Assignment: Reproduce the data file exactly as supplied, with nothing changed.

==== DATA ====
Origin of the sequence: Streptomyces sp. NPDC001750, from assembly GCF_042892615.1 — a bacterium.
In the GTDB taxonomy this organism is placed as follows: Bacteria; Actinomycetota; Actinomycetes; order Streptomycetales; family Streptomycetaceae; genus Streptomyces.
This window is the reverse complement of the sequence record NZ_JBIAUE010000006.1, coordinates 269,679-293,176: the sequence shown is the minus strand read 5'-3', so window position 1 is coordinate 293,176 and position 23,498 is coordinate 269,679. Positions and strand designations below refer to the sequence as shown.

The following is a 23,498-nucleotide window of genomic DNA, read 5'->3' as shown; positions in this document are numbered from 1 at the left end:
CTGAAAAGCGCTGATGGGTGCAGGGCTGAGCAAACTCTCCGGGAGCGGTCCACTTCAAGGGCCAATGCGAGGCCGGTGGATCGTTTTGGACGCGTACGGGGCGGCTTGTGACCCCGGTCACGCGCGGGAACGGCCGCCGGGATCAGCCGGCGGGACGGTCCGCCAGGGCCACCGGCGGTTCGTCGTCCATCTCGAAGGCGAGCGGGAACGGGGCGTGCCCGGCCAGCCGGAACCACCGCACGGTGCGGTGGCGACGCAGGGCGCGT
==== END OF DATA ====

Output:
Origin of the sequence: Streptomyces sp. NPDC001750, from assembly GCF_042892615.1 — a bacterium.
In the GTDB taxonomy this organism is placed as follows: Bacteria; Actinomycetota; Actinomycetes; order Streptomycetales; family Streptomycetaceae; genus Streptomyces.
This window is the reverse complement of the sequence record NZ_JBIAUE010000006.1, coordinates 269,679-293,176: the sequence shown is the minus strand read 5'-3', so window position 1 is coordinate 293,176 and position 23,498 is coordinate 269,679. Positions and strand designations below refer to the sequence as shown.

The following is a 23,498-nucleotide window of genomic DNA, read 5'->3' as shown; positions in this document are numbered from 1 at the left end:
CTGAAAAGCGCTGATGGGTGCAGGGCTGAGCAAACTCTCCGGGAGCGGTCCACTTCAAGGGCCAATGCGAGGCCGGTGGATCGTTTTGGACGCGTACGGGGCGGCTTGTGACCCCGGTCACGCGCGGGAACGGCCGCCGGGATCAGCCGGCGGGACGGTCCGCCAGGGCCACCGGCGGTTCGTCGTCCATCTCGAAGGCGAGCGGGAACGGGGCGTGCCCGGCCAGCCGGAACCACCGCACGGTGCGGTGGCGACGCAGGGCGCGT